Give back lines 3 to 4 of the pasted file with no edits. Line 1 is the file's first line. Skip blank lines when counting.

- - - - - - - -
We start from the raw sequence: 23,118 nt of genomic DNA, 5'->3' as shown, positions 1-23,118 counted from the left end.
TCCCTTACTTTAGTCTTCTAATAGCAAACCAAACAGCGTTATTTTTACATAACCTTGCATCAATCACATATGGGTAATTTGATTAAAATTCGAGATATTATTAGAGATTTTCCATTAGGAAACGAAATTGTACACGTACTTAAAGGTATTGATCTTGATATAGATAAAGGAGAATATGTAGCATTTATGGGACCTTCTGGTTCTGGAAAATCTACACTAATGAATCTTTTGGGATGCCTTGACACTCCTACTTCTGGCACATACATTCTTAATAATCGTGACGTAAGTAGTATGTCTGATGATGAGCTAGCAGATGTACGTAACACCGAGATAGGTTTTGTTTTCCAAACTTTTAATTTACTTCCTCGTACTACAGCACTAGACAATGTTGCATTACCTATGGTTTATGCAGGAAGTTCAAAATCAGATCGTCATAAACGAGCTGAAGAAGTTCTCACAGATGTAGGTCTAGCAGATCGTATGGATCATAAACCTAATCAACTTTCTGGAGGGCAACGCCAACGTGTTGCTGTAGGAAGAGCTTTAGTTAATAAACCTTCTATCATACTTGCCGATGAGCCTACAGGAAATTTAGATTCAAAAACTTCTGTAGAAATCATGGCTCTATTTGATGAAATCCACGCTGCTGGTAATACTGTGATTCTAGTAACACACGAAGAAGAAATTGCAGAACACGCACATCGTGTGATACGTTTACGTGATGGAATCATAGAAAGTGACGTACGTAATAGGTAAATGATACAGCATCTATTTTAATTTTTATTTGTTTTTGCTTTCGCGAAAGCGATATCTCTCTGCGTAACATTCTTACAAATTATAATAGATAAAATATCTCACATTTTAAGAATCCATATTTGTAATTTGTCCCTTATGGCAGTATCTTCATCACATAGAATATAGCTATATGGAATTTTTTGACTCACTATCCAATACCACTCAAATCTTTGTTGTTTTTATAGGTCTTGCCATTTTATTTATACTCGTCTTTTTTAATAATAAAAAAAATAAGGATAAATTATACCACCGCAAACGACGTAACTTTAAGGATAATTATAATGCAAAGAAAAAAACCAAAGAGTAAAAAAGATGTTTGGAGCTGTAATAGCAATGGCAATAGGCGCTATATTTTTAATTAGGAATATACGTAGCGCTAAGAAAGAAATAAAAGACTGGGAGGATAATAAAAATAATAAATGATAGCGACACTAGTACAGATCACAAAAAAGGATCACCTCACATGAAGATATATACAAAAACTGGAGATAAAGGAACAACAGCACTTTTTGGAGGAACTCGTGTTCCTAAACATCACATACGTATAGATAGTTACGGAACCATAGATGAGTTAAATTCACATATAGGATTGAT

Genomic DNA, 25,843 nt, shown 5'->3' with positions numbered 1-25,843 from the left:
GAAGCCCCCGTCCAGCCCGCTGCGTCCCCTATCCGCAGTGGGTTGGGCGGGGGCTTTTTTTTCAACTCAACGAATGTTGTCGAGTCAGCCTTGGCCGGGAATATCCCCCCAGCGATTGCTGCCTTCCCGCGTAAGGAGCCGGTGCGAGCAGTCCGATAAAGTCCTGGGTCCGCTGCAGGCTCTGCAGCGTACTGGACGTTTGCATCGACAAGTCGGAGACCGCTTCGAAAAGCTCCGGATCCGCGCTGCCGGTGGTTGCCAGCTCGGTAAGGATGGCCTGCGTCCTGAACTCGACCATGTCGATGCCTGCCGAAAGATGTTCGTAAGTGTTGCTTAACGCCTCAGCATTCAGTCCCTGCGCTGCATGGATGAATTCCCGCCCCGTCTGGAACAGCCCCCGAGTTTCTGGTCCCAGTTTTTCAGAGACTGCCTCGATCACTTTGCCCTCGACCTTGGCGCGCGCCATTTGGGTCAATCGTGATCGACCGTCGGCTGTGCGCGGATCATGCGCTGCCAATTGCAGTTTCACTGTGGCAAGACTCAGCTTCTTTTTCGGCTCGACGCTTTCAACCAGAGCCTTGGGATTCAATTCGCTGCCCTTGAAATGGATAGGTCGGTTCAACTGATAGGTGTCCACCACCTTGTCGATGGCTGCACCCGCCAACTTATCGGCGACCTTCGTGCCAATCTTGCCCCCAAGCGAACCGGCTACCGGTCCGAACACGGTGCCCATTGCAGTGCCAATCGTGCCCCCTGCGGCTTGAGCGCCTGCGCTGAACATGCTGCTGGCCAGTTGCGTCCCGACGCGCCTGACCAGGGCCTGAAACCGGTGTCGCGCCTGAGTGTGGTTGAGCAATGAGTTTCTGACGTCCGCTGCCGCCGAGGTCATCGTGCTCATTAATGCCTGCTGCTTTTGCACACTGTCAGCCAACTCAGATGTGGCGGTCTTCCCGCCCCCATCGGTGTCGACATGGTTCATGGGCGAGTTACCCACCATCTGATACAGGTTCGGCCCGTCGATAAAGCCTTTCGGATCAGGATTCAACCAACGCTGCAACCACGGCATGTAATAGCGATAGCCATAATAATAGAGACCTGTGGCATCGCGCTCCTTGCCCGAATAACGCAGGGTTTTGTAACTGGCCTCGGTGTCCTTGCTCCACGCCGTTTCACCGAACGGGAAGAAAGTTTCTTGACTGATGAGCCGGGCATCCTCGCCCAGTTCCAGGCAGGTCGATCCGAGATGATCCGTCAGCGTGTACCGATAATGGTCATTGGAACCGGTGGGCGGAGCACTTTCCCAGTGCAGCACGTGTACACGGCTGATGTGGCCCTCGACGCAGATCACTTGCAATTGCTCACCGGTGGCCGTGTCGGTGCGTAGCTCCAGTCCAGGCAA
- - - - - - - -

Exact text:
Genomic DNA, 25,843 nt, shown 5'->3' with positions numbered 1-25,843 from the left:
GAAGCCCCCGTCCAGCCCGCTGCGTCCCCTATCCGCAGTGGGTTGGGCGGGGGCTTTTTTTTCAACTCAACGAATGTTGTCGAGTCAGCCTTGGCCGGGAATATCCCCCCAGCGATTGCTGCCTTCCCGCGTAAGGAGCCGGTGCGAGCAGTCCGATAAAGTCCTGGGTCCGCTGCAGGCTCTGCAGCGTACTGGACGTTTGCATCGACAAGTCGGAGACCGCTTCGAAAAGCTCCGGATCCGCGCTGCCGGTGGTTGCCAGCTCGGTAAGGATGGCCTGCGTCCTGAACTCGACCATGTCGATGCCTGCCGAAAGATGTTCGTAAGTGTTGCTTAACGCCTCAGCATTCAGTCCCTGCGCTGCATGGATGAATTCCCGCCCCGTCTGGAACAGCCCCCGAGTTTCTGGTCCCAGTTTTTCAGAGACTGCCTCGATCACTTTGCCCTCGACCTTGGCGCGCGCCATTTGGGTCAATCGTGATCGACCGTCGGCTGTGCGCGGATCATGCGCTGCCAATTGCAGTTTCACTGTGGCAAGACTCAGCTTCTTTTTCGGCTCGACGCTTTCAACCAGAGCCTTGGGATTCAATTCGCTGCCCTTGAAATGGATAGGTCGGTTCAACTGATAGGTGTCCACCACCTTGTCGATGGCTGCACCCGCCAACTTATCGGCGACCTTCGTGCCAATCTTGCCCCCAAGCGAACCGGCTACCGGTCCGAACACGGTGCCCATTGCAGTGCCAATCGTGCCCCCTGCGGCTTGAGCGCCTGCGCTGAACATGCTGCTGGCCAGTTGCGTCCCGACGCGCCTGACCAGGGCCTGAAACCGGTGTCGCGCCTGAGTGTGGTTGAGCAATGAGTTTCTGACGTCCGCTGCCGCCGAGGTCATCGTGCTCATTAATGCCTGCTGCTTTTGCACACTGTCAGCCAACTCAGATGTGGCGGTCTTCCCGCCCCCATCGGTGTCGACATGGTTCATGGGCGAGTTACCCACCATCTGATACAGGTTCGGCCCGTCGATAAAGCCTTTCGGATCAGGATTCAACCAACGCTGCAACCACGGCATGTAATAGCGATAGCCATAATAATAGAGACCTGTGGCATCGCGCTCCTTGCCCGAATAACGCAGGGTTTTGTAACTGGCCTCGGTGTCCTTGCTCCACGCCGTTTCACCGAACGGGAAGAAAGTTTCTTGACTGATGAGCCGGGCATCCTCGCCCAGTTCCAGGCAGGTCGATCCGAGATGATCCGTCAGCGTGTACCGATAATGGTCATTGGAACCGGTGGGCGGAGCACTTTCCCAGTGCAGCACGTGTACACGGCTGATGTGGCCCTCGACGCAGATCACTTGCAATTGCTCACCGGTGGCCGTGTCGGTGCGTAGCTCCAGTCCAGGCAA